Over 400 attendees gathered on Saturday, March 15th, at United Steelworkers Local 890 hall (former Mine, Mill, and Smelter Workers Local 890) in Bayard, New Mexico to commemorate the 60th anniversary of the groundbreaking 1954 film Salt of the Earth. [Read More]

    Bringing Humanity to Progressive Era Tragedies: Teaching Margaret Peterson Haddix’s Uprising

    By Randi Storch on March 21, 2014 | Comments: (2)

    Margaret Peterson Haddix’s historical novel Uprising provides a valuable resource for those of us interested in engaging our students in their real-life drama that animates labor history. [Read More]

    Tony Benn’s quotes from the Guardian worth reflection

    By Mark Lause on March 16, 2014 | Comments: (0)

    On March 14, Tony Benn, who had spent the better part of half a century in the British Parliament died. About twenty years ago, I had the privilege of hearing and meeting him at my university, from which his wife had graduated. [Read More]

    Department of Labor’s List of Books that Shaped Work in America ignores critical books

    By Mark Lause on March 12, 2014 | Comments: (9)

    In honor of its centennial the Department of Labor began posting a list of “Books that Shaped Work in America”. What does it say about the value the Department of Labor places on labor history when it doesn’t even ask labor historians for input for such a list? [Read More]

    Connecting teachers struggles to the public good

    By Rosemary Feurer on March 7, 2014 | Comments: (1)

    The Chicago Teachers Union’s (CTU) recent decision to boycott Illinois Standards Achievement Tests, its efforts to fight privatization of education and school closures, and its attempt to break free from business-as-usual politics harkens back to a rich and largely hidden history. As teachers struggle to regain power in the midst of continuing assault, this history might provide some frameworks for considering new possibilities for coalition-building and a campaign for the public good–and not only in Chicago. [Read More]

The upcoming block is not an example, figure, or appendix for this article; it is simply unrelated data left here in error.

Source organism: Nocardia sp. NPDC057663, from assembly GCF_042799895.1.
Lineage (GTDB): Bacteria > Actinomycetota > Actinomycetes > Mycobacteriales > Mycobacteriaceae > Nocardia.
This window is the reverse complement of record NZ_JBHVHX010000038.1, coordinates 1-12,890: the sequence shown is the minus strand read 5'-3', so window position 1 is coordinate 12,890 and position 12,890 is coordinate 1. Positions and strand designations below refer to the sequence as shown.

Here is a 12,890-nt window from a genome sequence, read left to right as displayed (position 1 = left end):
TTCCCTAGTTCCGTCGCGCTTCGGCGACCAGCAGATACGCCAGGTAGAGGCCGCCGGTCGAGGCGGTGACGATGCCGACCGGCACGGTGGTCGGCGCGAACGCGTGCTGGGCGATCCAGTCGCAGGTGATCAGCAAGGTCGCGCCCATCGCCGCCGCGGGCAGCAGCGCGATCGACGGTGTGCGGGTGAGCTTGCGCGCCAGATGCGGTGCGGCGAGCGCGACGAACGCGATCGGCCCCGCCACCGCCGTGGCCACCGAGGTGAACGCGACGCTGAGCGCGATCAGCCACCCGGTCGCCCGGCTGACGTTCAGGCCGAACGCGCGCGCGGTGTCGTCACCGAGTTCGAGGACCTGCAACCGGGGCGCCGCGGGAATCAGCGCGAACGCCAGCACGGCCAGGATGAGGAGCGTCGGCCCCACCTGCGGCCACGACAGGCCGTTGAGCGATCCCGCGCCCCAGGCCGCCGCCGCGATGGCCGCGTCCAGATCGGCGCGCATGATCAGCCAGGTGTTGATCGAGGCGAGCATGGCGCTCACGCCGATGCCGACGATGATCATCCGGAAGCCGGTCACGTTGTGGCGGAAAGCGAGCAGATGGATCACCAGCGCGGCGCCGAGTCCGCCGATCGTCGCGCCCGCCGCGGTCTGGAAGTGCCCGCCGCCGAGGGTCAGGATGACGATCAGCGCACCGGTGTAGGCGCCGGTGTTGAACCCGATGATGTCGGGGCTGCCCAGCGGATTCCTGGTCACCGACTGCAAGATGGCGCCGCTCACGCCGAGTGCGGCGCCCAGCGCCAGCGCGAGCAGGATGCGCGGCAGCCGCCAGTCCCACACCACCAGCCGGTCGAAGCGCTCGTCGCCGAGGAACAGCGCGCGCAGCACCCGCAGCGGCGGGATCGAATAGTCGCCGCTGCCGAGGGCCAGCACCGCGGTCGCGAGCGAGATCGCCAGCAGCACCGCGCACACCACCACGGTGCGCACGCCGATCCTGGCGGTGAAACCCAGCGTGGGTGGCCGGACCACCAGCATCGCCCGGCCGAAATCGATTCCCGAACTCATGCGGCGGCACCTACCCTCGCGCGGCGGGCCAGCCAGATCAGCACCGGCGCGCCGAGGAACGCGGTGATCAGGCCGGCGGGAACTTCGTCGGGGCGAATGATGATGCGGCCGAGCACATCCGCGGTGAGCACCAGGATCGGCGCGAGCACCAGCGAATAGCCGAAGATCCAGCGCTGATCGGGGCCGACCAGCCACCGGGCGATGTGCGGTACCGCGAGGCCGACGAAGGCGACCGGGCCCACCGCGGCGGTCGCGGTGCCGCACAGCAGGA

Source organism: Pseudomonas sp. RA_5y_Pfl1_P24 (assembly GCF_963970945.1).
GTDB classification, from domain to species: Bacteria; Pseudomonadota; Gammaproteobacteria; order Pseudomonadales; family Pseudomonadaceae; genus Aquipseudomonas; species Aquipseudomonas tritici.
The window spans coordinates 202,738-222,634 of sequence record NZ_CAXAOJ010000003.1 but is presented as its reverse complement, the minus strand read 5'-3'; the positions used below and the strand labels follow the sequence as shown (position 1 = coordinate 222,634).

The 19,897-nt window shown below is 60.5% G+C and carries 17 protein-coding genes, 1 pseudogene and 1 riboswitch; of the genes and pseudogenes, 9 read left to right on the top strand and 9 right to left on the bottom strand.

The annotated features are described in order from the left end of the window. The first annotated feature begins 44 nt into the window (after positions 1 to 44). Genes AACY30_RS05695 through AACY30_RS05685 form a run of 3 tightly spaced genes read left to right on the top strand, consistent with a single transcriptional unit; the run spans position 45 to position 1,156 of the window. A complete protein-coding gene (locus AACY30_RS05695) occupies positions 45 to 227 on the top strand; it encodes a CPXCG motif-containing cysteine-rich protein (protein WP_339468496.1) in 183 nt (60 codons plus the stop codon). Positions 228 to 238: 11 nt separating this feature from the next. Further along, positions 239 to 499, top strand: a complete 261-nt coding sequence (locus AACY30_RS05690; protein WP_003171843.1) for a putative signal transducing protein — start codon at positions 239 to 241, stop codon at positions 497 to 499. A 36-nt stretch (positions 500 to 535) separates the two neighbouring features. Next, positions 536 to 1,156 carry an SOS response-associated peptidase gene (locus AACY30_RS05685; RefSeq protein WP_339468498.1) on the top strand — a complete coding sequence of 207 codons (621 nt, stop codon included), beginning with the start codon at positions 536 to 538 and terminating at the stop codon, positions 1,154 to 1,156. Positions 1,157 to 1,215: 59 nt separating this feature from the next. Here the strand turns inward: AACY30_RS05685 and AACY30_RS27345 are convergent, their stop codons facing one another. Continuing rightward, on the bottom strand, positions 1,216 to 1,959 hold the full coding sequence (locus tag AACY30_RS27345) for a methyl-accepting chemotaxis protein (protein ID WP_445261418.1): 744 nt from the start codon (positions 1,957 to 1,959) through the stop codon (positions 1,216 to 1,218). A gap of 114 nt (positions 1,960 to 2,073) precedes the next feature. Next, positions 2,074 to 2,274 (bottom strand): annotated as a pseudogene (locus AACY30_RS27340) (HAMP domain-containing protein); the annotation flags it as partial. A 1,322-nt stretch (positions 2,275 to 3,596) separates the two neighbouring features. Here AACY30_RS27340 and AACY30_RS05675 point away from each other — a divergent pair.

Perspectives: The UAW Defeat in Chattanooga

    By Ryan Poe on February 23, 2014 | Comments: (3)

    There have been a number of  historically-informed blogs posted since the UAW's defeat in Chattanooga in mid-February, 2014. We invite you to consider the variety of opinions and welcome your own comments about the salient history behind this moment. See our comments section below the postings. [Read More]

    Doing the Employer’s Dirty Work?: Thinking about the History of Anti-Unionism from “Below” after the UAW’s Defeat in Chattanooga

    By Chad Pearson on February 21, 2014 | Comments: (1)

    Historians should think carefully as they ponder the meaning of the UAW defeat in Chattanooga. Some analysts write as though a full-fledged co-determination structure was in play. In reality, the union leadership held backroom meetings with Volkswagen executives that promised a commitment that seems all too close to the kind of company unions that labor historians should recognize from the past—joint labor-management organizations designed to lure workers away from democratic control and a voice. [Read More]

    So the UAW Lost, What Can Be Done? Some History Lessons.

    By Rosemary Feurer on February 16, 2014 | Comments: (3)

    In the aftermath of the UAW loss in the Volkswagen union election in Tennessee, declarations of “A Titanic Defeat” echo across the blogosphere. The glum analysis reinforces the notion that labor is chronically a victim of conservative workers views and Republican machinations. [Read More]